Professor Ban-Hock Toh held appointments at Universities in Singapore (1967-1968) and Malaysia (1969-1970), before joining Monash University in 1972. He was Head of the Department (1995-2005) and Senior Staff Specialist in Immunology at the Alfred Hospital (1997-2005). In addition to his teaching and research activities focusing on autoimmune gastritis and pernicious anaemia, he played a key role in the Department’s Diagnostic Immunology Laboratory before it was absorbed into the Alfred’s Pathology service where he maintained a role as consultant immunopathologist. He was Chief Examiner for the Royal College of Pathologists Australia in Immunology (1995-2000) and Regional Editor (Australasia) for Autoimmunity (1993-2001). After retiring as Head of Department at the end of 2005, he continues his active research programs with collaborators at the Centre for Inflammatory Diseases, Monash Medical Centre and the Baker IDI Heart and Diabetes Institute. He is now an Honorary Professor, Monash University, Professorial Fellow, Baker Heart Research Institute and Immunologist, Healthscope Pathology.
2006 - 2008
Professor Berndt was appointed Head of the Department of Immunology at Monash in 2006. With a strong background in biomedical research at the Baker Medical Research Institute and the Department of Biochemistry at Monash University, as well as serving for several years as Deputy Dean for Research in the Faculty of Medicine, Nursing and Health Sciences at Monash, he provided excellent research career mentorship for staff and students. He has received numerous national and international research awards, including a Distinguished Career Award from the International Society on Thrombosis and Haemostasis in 2003. His particular research interests in inflammation and vascular biology provided important new linkages for the Department’s research programs in immunology. In 2008, he accepted the position of Head of the College of Medicine and Health, University College Cork, Ireland and subsequently, Interim Director of the Biosciences Institute, UCC. He is currently Pro-Vice Chancellor of Health Sciences at Curtin University, Perth.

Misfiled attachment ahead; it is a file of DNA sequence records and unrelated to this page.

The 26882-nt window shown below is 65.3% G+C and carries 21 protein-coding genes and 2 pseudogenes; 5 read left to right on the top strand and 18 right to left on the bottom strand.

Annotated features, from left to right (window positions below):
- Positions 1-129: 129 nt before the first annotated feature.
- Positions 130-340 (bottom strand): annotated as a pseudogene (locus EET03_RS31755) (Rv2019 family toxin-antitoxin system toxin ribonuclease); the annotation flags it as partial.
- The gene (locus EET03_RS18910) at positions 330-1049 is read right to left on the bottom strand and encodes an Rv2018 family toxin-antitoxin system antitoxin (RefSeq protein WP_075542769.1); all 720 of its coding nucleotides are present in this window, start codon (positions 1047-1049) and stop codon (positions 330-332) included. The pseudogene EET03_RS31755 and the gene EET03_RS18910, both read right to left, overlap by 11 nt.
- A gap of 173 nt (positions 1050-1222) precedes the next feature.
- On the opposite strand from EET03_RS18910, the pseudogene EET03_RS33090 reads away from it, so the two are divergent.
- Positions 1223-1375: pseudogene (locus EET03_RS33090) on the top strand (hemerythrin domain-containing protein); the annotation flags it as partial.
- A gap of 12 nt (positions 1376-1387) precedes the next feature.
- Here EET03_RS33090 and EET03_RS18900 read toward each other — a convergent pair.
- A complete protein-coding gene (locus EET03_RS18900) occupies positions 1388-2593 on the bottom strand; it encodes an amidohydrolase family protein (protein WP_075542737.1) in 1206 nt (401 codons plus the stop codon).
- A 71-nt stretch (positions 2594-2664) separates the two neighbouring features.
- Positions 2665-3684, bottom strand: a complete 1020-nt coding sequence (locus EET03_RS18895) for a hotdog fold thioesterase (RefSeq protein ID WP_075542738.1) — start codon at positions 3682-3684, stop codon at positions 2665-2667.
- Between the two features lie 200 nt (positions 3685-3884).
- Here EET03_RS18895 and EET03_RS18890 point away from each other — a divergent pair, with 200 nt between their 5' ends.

2009 - 2015
Prof Mackay obtained her PhD in 1994 at the Louis Pasteur University in Strasbourg, co-supervised by Dr Werner Lesslauer (Hoffmann La Roche, Basel Switzerland) and Prof Diane Mathis. She then joined BiogenIdec Inc in Boston where her work on autoimmunity and cancer led to many patents and the development of a new treatment. In 2000, Prof Mackay joined the Garvan Institute in Sydney as a Wellcome Trust senior research fellow. Her lab at the Garvan discovered the role of a new molecule named BAFF/BLyS as a key B cell survival factor. In July 2009, Belimumab, a therapeutic antibody neutralising BAFF met the primary endpoints in a phase III clinical trial with lupus patients, run by GSK and Human Genome Sciences. This treatment was approved on March 9th 2011, the first new treatment for lupus in over 50 years.
In 2009, Prof Mackay became the 5th Chair of the Department of Immunology at Monash University. She is a NHMRC Senior Research Fellow and has authored over 100 articles/reviews/book chapters, many in high impact factor journals such as Nature, Journal of Experimental Medicine and Journal of Clinical Investigation. She is a consultant for several biotech and pharmaceutical groups. In 2012, Prof Mackay received the Thomson Reuters Australia citation and innovation award.
Professor David Tarlinton is Head of Department and laboratory head for the Immune Memory Laboratory in the Department of Immunology and Pathology. He completed his BSc degree with Honours at the University of Sydney before undertaking a PhD with Professor Len Herzenberg at Stanford University, California. This was followed by a three year post-doctoral period with Prof Klaus Rajewsky in Köln, Germany before returning to Australia as post-doctoral fellow with Prof Sir GJV (Gus) Nossal at the Walter and Eliza Hall Institute in Melbourne. He was appointed a laboratory head and NHMRC Research Fellow in 1997, a Senior Research Fellow in 2002, Principal Research Fellow in 2009 and Professor in Medicine, Dentistry and Health Sciences at University of Melbourne in 2014.